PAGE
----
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Evidence for Success of Behavior Modification in Weight Loss and Control

John P. Foreyt, PhD; and G. Ken Goodrick, PhD
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From Baylor College of Medicine, Houston, Texas. Requests for Reprints: John P. Foreyt, PhD, Baylor College of Medicine, Nutrition Research Center, 6535 Fannin, MS-F700, Houston, TX 77030. Grant Support: By grant DK43109 from the National Institutes of Health.

Copyright 2004 by the American College of Physicians

Ann Intern Med. 1993;119(7_Part_2):698-701. doi:10.7326/0003-4819-119-7_Part_2-199310011-00014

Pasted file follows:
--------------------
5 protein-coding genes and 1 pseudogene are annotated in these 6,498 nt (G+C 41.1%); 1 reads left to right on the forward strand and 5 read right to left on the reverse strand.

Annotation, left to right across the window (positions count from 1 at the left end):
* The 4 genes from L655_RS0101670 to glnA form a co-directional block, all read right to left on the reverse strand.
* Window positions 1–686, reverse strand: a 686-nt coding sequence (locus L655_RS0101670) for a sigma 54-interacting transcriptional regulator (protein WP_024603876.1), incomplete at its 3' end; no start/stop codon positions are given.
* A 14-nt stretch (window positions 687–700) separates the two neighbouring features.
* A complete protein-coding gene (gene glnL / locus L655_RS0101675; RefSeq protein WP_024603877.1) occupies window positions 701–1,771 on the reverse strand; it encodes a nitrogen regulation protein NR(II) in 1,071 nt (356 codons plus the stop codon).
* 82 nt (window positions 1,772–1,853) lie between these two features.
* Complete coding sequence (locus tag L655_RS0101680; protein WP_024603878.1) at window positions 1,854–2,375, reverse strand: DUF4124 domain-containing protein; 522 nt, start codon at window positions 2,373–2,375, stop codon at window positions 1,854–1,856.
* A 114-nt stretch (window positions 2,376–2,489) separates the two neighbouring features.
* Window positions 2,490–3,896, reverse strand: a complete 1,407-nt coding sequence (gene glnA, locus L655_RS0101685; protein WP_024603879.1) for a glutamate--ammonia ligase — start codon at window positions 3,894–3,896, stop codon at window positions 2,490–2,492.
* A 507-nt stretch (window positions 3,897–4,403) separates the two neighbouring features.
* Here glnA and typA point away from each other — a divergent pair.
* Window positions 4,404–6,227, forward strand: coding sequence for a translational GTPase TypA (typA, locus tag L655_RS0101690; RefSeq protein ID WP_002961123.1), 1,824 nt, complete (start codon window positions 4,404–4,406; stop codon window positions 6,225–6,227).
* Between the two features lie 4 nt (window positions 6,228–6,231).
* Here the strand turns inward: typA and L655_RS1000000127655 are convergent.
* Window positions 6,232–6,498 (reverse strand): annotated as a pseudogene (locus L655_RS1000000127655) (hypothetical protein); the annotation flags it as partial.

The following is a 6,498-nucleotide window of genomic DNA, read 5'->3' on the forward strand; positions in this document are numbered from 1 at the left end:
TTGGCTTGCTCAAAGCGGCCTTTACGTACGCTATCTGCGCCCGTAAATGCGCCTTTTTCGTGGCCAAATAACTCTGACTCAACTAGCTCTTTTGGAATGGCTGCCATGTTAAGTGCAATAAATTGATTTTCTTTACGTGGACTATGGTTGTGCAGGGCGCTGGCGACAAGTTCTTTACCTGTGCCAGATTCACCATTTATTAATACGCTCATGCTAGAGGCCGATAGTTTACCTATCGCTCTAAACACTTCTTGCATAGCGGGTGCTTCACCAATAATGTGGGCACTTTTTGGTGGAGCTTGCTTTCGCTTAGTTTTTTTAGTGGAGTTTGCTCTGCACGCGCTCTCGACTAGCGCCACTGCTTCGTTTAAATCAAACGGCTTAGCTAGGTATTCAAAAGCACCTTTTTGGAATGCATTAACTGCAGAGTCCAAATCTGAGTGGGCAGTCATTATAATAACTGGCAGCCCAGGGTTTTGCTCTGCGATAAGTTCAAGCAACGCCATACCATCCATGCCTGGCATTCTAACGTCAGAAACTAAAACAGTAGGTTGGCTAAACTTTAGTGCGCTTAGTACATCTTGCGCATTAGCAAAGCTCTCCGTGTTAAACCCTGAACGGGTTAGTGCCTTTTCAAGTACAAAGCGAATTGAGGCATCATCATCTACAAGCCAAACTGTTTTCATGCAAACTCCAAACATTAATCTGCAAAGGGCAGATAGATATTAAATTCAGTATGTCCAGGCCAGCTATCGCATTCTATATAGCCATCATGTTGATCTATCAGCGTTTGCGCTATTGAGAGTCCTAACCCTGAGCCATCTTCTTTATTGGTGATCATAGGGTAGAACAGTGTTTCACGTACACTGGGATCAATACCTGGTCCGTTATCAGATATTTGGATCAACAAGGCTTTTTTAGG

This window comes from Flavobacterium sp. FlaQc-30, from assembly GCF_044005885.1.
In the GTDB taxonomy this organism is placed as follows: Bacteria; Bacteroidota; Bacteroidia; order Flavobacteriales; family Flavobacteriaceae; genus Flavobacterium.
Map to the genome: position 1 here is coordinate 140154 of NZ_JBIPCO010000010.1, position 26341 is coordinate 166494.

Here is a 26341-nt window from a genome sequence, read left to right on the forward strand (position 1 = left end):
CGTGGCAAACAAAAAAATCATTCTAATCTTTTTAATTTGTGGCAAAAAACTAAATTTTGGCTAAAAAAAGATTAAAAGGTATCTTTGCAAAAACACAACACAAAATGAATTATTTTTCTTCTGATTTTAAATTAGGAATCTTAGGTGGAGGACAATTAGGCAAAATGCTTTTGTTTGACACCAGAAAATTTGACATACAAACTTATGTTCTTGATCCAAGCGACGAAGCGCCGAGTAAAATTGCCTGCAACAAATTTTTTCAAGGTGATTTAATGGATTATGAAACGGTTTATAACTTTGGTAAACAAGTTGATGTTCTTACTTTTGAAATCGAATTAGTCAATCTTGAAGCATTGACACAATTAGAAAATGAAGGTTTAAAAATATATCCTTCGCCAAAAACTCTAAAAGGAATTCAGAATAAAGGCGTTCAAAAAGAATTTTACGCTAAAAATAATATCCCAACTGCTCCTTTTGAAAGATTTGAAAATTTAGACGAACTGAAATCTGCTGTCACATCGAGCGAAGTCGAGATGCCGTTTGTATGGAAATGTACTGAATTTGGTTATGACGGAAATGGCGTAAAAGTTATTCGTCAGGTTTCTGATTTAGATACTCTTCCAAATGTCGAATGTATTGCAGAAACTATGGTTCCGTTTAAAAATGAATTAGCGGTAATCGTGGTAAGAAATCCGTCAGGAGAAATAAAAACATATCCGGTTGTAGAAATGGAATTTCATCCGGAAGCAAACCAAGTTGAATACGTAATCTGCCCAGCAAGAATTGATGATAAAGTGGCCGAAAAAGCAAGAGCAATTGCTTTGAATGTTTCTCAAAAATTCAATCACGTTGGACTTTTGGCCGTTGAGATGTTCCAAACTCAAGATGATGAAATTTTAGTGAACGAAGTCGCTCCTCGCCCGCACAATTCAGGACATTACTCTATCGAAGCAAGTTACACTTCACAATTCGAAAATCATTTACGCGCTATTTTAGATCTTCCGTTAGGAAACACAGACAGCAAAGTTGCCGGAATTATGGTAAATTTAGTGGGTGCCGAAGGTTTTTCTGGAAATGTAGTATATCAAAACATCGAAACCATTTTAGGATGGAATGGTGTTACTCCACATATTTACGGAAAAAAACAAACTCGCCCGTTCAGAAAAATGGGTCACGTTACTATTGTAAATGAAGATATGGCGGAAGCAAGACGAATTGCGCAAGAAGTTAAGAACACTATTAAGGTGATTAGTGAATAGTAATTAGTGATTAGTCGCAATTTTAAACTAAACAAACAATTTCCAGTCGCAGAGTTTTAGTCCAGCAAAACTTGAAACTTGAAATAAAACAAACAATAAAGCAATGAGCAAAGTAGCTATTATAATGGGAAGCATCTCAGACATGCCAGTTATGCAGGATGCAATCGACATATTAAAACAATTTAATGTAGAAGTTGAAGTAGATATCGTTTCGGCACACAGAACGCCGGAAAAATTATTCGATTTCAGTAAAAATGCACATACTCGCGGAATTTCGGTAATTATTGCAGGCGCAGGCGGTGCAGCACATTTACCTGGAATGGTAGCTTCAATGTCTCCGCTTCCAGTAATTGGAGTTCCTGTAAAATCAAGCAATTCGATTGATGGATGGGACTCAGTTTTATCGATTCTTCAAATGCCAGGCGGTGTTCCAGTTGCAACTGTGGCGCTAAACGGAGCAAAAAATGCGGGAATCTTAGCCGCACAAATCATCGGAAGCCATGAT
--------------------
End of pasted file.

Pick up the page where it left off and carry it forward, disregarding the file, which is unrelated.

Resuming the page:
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Behavior modification applied to the treatment of obesity has evolved from the environmental control of eating behavior to a broader approach characterized by systematic manipulation of all factors associated with eating and exercise patterns. This approach has shown success in helping obese persons lose modest amounts of weight. The average length of treatment is 18 weeks, and the average weight loss is 9.9 kg. About 66% of these weight losses are maintained at 52 weeks of follow-up. Because obesity is a chronic condition with a substantial potential for relapse, longer-term treatments are needed. In the future, behavioral modification is likely to be further combined with other treatment methods.





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